The Zawahiri Strike Revealed How the Taliban Has Given Al-Qaeda ‘VIP Treatment’ in Afghanistan

The killing of Ayman al-Zawahiri on a balcony in Afghanistan’s capital on Sunday morning demonstrated the deadly power and reach of U.S. intelligence services, even a full year after President Biden withdrew all U.S. forces from the country. But one aspect of the assassination is alarming counterterrorism experts: its precise location.

The fact that Al Qaeda’s top leader was living with his family in an expensive neighborhood in downtown Kabul breaks into public view the degree to which the Taliban has given Al Qaeda’s leadership license to operate inside the country and, in some cases, even placing them in high-level positions in the government.
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“We believe that there were senior members of the Haqqani Network who are affiliated with the Taliban who did know that al-Zawahiri was in Kabul,” Jake Sullivan, Biden’s national security advisor, said on NBC News on Tuesday. “There may have been other members of the Taliban that did not know.”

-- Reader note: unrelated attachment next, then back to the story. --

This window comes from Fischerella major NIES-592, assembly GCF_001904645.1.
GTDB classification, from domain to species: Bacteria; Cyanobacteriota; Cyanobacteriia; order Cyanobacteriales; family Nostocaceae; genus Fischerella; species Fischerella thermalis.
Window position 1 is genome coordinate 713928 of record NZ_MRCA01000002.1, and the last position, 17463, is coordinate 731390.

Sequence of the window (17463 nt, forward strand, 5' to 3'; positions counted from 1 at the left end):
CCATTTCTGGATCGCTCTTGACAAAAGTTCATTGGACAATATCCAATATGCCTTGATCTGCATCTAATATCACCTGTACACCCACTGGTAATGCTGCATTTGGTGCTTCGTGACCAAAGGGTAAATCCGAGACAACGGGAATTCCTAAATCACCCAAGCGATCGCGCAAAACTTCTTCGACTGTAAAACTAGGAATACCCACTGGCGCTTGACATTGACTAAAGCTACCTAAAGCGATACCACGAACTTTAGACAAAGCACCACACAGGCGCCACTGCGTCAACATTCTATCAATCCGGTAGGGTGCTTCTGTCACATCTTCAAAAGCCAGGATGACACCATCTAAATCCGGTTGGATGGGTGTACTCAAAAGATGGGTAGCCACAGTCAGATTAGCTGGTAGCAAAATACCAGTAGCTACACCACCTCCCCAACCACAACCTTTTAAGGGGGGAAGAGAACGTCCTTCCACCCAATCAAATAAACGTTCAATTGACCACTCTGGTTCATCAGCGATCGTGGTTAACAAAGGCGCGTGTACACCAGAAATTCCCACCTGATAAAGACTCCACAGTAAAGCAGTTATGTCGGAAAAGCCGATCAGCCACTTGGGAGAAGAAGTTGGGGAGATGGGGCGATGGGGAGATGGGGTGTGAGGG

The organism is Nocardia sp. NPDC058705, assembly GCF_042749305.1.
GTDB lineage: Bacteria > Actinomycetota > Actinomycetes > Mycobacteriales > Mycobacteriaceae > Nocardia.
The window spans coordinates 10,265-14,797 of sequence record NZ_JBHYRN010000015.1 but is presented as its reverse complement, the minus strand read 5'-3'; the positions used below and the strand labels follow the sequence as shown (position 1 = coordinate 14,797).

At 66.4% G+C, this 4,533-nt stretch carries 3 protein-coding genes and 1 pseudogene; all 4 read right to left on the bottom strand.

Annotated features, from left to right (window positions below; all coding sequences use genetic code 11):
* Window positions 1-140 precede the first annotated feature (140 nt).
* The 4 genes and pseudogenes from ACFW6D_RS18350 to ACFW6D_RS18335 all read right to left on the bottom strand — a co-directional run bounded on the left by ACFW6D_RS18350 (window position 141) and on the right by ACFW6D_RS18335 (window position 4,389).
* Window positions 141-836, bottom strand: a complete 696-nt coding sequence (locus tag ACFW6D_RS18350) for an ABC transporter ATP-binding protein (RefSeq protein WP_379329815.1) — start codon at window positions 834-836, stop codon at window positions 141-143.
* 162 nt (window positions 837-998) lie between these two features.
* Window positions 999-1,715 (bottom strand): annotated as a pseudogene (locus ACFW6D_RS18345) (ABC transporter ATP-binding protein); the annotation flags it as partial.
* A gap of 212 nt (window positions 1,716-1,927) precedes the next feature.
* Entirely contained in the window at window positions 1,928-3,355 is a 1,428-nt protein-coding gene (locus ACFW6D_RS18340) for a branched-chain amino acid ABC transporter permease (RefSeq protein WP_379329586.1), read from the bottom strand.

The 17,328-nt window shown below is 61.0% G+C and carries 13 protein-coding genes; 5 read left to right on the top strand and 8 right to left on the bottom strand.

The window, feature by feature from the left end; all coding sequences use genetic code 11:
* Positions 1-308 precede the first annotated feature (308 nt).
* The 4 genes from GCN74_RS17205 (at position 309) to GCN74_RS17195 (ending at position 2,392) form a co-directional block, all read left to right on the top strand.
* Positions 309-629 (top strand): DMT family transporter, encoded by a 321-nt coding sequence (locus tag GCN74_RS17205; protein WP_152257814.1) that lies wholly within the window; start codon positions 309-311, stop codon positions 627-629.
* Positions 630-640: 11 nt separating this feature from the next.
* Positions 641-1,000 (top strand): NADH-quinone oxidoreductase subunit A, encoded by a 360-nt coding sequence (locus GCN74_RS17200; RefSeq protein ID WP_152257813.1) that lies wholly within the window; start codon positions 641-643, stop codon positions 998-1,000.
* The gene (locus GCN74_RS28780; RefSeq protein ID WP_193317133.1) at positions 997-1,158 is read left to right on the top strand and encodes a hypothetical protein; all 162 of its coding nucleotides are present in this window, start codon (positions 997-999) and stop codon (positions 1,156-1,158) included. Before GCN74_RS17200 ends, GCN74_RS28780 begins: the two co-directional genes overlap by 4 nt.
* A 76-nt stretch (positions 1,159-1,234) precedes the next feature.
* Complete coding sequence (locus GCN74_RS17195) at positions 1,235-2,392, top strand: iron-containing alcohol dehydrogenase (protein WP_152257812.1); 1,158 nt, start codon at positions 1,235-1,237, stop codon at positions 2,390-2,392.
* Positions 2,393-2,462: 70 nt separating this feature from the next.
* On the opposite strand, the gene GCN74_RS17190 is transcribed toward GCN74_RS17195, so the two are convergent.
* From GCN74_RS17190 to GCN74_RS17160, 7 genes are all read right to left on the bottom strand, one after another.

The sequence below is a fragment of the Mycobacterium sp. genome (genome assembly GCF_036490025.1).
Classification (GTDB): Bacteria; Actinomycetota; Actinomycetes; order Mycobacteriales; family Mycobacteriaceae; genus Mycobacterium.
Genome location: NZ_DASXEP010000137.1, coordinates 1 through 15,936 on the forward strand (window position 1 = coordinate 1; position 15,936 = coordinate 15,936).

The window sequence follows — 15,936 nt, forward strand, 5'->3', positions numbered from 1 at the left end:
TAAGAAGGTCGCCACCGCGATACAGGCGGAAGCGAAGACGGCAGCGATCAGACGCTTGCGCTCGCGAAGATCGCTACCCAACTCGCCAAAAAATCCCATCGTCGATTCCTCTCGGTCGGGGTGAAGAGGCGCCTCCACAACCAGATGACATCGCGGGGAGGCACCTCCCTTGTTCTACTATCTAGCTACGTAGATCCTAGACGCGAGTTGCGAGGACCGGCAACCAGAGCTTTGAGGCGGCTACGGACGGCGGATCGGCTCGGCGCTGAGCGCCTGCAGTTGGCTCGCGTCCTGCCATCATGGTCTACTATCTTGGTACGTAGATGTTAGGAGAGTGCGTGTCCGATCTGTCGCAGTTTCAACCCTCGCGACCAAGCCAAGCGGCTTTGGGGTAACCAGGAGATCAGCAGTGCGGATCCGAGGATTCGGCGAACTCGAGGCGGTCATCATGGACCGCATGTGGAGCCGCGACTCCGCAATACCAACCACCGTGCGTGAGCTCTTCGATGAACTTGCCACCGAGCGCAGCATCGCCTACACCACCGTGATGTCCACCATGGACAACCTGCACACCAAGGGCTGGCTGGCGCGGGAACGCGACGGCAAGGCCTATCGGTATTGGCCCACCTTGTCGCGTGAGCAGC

Zawahiri played a key role in planning the Sept. 11, 2001, attacks, as well as the 1998 bombings of U.S. embassies in Kenya and Tanzania, and took over Al Qaeda after Osama bin Laden’s death in 2011. Biden administration officials have said Zawahiri remained in charge of the terrorist group up until his death on Sunday.

Read More: Joe Biden Wants to Honor 9/11—By Moving On From National Security Priorities That Defined the Past 20 Years

Michael Allen, a former staff director of the House Intelligence Committee from 2011 to 2013 and a former senior official on President George W. Bush’s national security council, says the circumstances of the Zahawiri strike bring to mind the hard line that the Bush administration took on countries allowing terrorists within their borders in the wake of the 9/11 attack. “The Bush doctrine was, if you harbor a terrorist, …read more

Source:: Time – World

      

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